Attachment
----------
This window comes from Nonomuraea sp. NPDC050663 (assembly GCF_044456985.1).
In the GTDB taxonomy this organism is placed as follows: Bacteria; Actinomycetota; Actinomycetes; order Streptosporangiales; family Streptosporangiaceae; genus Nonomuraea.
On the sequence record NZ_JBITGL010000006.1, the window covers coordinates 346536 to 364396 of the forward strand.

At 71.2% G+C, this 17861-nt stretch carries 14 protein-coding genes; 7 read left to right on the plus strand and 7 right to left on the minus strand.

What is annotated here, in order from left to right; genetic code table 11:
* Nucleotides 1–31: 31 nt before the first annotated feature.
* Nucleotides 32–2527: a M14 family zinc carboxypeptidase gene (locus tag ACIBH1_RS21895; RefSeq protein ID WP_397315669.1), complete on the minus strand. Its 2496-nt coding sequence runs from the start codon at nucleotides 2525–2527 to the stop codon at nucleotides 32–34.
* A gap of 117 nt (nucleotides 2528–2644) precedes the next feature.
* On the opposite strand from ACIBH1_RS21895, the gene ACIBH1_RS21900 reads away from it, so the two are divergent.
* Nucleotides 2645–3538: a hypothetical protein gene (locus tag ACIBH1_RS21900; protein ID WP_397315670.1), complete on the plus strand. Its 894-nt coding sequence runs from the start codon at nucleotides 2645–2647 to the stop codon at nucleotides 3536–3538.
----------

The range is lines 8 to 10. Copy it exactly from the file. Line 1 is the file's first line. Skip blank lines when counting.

* A gap of 117 nt (nucleotides 2528–2644) precedes the next feature.
* On the opposite strand from ACIBH1_RS21895, the gene ACIBH1_RS21900 reads away from it, so the two are divergent.
* Nucleotides 2645–3538: a hypothetical protein gene (locus tag ACIBH1_RS21900; protein ID WP_397315670.1), complete on the plus strand. Its 894-nt coding sequence runs from the start codon at nucleotides 2645–2647 to the stop codon at nucleotides 3536–3538.